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What was your response when you heard that 1 in 12 parents regret having their kids? Shock … or a sense of empathy?

It’s a smart headline designed to get parents reading! And if you did read about the latest YouGov data you’ll know it wasn’t really about the numbers. We’ve all realised this year how statistics can be pushed and pulled to suit the message …. It turns out that it’s a very small percentage of parents who remain regretful about their choice to raise a family, and about 30% of parents wish they had had more kids!

It was the comments that stood out for me, more than the numbers. Parents mentioned feeling alone, overwhelmed, unsure what to do or how to do it, and also feeling a huge sense of responsibility, pressure and also judgement. The difficulties of raising kids in the last year has, unsurprisingly, made things much harder for many families.

I was sad to think of parents who struggle with these feelings and, for whatever reason, don’t feel able to reach out for support and help. Because there is help out there, and the very last thing any child needs is a sense that they weren’t wanted ….

It’s one of the reasons we set up The Parent Team. Our Big Vision is that every parent will receive some parenting support and advice as a matter of course, rather than having to come to a point where they are worried, and then have to seek help.

So what do you do on those days when the idea of being able to do whatever you want, when you want to, with whomever you choose, and still having your own identity, passions, hobbies, interests and a wardrobe full of clean clothes that actually fit you just seems very preferable to the reality of the never-ending noise, mess, drudgery, exhaustion and dirty laundry?

I think I know what you might be thinking, or what you might already have tried!

Rather than hiding in a cupboard, eating a packet of hobnobs, or pretending it’s night-time already and putting the kids to bed early (yes, I tried all of these!) there are some more productive and uplifting options to help us through the really tricky years of being a parent.

First, let’s be really honest. It is really hard work being a parent. Full stop. Period. End of discussion. And it’s hard work for a long time. And there are no breaks. Sometimes not even 15 minutes here or there in the early years and even when your ‘children’ are grown and flown, you still worry about them at least once a day at some point about something!

My three top tips for those days, and for all the other days, when we’re right in the midst of our parenting years, right at the coal-face of managing day-to-day emotional and behavioural outbursts from our kids, are quite simple and not very surprising.

1) Hold on to the ‘good enough’ concept of parenting

This approach was first identified in the 1950s by Donald Winnicott, a British paediatrician and psychoanalyst. Put simply it means move away from trying to be the best parent for your child or doing the most parenting each and every moment of each and every day. Forgive yourself when you have had a bad day and made mistakes, because you are only human.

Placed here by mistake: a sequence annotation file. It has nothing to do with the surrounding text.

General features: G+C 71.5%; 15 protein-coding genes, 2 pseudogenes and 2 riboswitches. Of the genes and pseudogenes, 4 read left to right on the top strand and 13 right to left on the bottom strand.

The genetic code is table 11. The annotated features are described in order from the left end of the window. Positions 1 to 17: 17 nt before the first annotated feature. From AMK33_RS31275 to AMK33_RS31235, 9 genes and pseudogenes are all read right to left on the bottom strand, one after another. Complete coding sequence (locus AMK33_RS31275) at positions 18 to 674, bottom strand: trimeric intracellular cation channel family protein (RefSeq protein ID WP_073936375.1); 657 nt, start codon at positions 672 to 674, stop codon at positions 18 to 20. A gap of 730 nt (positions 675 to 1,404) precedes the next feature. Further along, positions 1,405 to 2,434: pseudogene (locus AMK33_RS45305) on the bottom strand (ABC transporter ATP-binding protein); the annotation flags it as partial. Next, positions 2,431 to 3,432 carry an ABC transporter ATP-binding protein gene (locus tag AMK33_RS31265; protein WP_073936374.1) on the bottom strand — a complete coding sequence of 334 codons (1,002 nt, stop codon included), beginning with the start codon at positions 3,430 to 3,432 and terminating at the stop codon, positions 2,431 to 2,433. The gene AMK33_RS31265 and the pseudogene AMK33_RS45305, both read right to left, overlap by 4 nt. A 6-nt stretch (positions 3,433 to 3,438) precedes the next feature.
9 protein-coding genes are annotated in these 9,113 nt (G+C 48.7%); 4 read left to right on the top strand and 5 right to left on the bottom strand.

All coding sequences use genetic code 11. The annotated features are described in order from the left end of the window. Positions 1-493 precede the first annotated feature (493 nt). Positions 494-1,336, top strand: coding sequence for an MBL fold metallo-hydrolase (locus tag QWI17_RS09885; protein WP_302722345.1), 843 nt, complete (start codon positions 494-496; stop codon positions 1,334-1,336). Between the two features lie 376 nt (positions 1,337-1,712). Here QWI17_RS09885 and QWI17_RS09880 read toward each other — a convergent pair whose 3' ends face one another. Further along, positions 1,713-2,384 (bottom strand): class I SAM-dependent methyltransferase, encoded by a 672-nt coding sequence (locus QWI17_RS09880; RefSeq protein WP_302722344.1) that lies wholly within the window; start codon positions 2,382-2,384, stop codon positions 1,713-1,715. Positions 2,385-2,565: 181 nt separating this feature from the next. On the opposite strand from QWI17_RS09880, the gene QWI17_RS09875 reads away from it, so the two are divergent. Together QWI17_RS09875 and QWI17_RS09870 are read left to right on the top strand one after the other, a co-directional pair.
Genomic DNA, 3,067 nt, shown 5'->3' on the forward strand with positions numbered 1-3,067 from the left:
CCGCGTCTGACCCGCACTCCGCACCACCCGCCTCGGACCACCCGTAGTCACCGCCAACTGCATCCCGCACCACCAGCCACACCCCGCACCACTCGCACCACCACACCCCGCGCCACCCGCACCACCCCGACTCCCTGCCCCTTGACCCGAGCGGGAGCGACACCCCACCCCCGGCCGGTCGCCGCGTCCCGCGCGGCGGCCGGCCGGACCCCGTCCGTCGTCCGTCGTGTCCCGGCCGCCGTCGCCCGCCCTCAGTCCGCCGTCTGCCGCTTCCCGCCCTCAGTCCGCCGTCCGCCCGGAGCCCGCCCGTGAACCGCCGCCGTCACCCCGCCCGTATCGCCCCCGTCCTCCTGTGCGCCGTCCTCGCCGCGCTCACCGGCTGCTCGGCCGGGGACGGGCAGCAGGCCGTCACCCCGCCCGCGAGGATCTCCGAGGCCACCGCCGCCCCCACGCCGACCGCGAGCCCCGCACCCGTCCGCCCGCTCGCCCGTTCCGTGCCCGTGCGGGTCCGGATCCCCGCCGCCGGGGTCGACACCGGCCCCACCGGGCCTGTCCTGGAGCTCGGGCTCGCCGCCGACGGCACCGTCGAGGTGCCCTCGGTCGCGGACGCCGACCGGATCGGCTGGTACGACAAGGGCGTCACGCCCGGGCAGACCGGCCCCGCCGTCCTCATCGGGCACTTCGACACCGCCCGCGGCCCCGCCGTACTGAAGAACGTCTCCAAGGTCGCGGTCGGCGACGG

"Don't be a parent, be a human being who is a parent." Haim Ginott

And allow yourself some time off and get away from the kids, either to be by yourself or with friends, because this doesn’t mean you don’t love them and they’re not way up high on your priority list.

2) Find out a little more about what sort of behaviour is realistic for your child and the best way for you to respond.

You don’t need to become an expert, just find out what most kids similar to your child in terms of age, temperament or gender tend to do or not do. It’s a good parenting moment when you find out that whatever behaviour is worrying you is pretty much par for the course. It takes the edge off that isolating feeling of ‘why is this happening, why can’t I handle it well?’ and helps you feel a little calmer, which makes you a little more solution-focussed. Ask friends what they do, and of course you can always ask us!

We tend not to ask for help because we fear rejection and judgement. And yet research shows time and again that asking for help is a really good thing. When we ask someone for advice, it strengthens relationships, improves performance, and enhances our resilience …. How do you feel when someone asks for your advice?!

3) Keep some element of your ‘pre-parent’ self alive!

Don’t give it all up for the kids. We give so much to them, and when we give too much, they lose. They lose in the moment, because we become, well, let’s say grumpy and just a touch resentful, which doesn’t work for anyone.

And they lose in the longer-term too because we want to show them how to have a balanced, interesting, approach to life – and there’s no excuse now that restrictions are easing! We don’t want our kids to look at us and think ‘wow, that’s boring and hard work, don’t think being a parent is a great idea’ because then we won’t have the lovely grandparent bit to come later!

If you include yourself in one of those 1 in 12 parents who feel regretful at times, you are not alone. We’ve set up our free 30-minute support calls just for you. Often it’s taking that first step, making that first call, that has the transformative power to turn things around.